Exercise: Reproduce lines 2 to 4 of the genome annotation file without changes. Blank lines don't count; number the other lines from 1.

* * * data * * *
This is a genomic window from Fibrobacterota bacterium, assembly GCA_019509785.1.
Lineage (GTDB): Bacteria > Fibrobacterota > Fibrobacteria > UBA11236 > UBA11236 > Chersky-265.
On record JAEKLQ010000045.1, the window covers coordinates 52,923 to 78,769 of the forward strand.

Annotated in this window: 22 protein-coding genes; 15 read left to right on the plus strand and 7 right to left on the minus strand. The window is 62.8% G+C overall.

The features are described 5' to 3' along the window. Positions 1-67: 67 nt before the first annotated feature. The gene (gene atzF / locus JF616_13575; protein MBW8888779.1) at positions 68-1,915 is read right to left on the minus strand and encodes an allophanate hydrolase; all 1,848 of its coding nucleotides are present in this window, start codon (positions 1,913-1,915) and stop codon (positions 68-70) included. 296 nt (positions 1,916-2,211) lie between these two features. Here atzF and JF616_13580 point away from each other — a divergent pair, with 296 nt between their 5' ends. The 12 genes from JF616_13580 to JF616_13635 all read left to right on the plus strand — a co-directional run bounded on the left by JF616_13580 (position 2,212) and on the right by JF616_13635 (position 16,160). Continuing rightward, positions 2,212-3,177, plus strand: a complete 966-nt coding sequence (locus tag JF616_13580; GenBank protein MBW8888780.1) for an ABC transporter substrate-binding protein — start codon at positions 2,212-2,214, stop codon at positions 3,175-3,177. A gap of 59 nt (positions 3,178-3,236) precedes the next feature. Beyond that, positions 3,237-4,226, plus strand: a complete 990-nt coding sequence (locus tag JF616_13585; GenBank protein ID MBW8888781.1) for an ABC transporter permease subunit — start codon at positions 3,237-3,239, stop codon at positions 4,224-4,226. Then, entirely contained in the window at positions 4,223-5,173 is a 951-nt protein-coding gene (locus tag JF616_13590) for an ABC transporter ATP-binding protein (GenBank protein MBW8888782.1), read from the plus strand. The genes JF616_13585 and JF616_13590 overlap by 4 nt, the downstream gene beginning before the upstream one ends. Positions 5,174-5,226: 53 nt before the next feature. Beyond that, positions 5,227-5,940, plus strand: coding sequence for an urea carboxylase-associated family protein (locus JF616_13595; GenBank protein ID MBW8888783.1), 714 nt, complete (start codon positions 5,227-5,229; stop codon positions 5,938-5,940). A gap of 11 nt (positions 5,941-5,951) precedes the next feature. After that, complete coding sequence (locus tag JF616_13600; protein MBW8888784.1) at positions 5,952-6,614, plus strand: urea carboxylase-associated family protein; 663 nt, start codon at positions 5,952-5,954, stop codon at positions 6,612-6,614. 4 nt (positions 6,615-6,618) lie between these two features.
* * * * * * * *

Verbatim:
Lineage (GTDB): Bacteria > Fibrobacterota > Fibrobacteria > UBA11236 > UBA11236 > Chersky-265.
On record JAEKLQ010000045.1, the window covers coordinates 52,923 to 78,769 of the forward strand.

Annotated in this window: 22 protein-coding genes; 15 read left to right on the plus strand and 7 right to left on the minus strand. The window is 62.8% G+C overall.